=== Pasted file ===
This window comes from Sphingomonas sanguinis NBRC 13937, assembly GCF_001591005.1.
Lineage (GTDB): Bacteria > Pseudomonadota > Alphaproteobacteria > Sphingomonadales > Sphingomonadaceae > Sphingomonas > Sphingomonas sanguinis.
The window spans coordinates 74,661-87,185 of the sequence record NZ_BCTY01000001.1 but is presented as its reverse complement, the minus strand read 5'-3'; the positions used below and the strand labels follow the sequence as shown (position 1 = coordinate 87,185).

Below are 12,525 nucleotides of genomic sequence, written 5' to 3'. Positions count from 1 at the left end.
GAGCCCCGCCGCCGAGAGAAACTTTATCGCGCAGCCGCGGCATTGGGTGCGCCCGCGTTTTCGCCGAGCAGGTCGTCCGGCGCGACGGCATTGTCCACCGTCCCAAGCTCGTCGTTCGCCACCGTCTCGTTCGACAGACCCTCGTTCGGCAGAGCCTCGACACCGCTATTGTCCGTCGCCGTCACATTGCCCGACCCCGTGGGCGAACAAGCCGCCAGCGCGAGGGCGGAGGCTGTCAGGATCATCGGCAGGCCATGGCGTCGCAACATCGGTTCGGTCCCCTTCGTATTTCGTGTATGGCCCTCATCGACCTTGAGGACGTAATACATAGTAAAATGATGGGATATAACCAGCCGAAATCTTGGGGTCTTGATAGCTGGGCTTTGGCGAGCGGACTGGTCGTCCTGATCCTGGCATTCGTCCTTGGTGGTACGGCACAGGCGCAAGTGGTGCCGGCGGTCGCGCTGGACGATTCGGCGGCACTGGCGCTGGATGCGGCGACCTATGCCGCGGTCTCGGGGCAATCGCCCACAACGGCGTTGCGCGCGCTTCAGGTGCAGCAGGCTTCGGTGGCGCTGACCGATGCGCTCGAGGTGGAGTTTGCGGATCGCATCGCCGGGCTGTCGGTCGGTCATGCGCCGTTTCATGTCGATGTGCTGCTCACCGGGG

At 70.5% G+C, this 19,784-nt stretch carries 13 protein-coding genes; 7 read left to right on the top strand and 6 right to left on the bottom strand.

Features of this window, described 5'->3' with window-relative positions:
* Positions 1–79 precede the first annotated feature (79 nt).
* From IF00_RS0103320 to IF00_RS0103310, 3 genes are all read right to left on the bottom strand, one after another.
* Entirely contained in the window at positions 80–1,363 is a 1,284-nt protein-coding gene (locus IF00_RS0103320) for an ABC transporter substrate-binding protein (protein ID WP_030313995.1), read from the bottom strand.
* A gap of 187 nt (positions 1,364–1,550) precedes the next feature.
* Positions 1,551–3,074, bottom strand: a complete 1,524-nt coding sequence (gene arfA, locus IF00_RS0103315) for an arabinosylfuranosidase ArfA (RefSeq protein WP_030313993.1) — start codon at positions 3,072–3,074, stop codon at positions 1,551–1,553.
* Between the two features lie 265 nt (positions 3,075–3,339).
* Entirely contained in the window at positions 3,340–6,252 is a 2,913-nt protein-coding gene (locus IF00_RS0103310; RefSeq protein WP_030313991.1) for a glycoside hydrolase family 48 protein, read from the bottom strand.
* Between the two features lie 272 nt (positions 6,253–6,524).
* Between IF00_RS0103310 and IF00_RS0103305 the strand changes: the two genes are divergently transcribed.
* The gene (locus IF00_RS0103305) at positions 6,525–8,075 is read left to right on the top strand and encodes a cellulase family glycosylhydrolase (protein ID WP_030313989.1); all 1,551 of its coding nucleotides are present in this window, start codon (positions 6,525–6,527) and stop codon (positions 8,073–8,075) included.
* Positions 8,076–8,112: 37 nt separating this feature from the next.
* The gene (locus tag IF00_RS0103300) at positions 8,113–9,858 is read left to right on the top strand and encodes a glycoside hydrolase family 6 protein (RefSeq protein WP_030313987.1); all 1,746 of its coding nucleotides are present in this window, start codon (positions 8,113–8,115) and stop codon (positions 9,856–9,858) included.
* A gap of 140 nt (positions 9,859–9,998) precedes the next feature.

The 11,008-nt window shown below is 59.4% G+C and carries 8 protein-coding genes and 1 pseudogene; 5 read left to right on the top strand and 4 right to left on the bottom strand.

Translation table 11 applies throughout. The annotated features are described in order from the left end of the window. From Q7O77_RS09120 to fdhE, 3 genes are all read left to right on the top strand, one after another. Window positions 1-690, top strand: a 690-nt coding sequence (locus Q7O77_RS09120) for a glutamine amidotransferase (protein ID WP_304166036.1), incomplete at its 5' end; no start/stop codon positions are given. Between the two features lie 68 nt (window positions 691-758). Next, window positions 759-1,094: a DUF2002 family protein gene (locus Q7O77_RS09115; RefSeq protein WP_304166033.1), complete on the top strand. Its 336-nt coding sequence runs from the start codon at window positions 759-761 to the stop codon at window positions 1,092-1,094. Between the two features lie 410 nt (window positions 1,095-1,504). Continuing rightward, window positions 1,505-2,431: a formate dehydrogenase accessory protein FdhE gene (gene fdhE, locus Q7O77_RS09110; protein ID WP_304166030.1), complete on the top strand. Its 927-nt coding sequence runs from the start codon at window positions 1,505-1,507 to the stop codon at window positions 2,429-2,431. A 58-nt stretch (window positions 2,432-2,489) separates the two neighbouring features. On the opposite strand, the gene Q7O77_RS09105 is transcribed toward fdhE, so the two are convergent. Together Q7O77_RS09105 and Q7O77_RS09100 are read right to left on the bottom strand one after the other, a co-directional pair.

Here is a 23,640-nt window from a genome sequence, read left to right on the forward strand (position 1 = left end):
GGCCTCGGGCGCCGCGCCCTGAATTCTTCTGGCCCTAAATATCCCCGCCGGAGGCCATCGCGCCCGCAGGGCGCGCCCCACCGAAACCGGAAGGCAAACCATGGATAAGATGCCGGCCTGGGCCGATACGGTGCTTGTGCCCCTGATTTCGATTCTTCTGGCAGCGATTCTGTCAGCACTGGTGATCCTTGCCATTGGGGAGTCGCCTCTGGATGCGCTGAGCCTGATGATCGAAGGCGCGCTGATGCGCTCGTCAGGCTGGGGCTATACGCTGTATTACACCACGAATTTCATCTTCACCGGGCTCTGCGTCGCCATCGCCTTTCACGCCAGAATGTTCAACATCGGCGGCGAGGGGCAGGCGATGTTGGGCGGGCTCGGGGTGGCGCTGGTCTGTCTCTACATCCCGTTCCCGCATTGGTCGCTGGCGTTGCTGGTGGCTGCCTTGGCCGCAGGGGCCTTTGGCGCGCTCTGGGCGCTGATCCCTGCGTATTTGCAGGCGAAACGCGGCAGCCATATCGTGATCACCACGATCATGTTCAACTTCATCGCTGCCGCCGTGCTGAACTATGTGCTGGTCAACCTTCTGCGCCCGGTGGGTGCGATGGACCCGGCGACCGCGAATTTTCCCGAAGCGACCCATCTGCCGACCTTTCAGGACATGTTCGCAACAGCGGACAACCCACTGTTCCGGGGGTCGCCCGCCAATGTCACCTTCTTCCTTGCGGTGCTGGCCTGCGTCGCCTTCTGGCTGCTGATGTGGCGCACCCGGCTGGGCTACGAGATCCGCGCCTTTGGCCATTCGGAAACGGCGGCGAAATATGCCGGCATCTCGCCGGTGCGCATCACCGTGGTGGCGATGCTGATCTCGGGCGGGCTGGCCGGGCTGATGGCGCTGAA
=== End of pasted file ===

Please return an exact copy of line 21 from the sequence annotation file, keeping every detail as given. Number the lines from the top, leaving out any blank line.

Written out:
The 11,008-nt window shown below is 59.4% G+C and carries 8 protein-coding genes and 1 pseudogene; 5 read left to right on the top strand and 4 right to left on the bottom strand.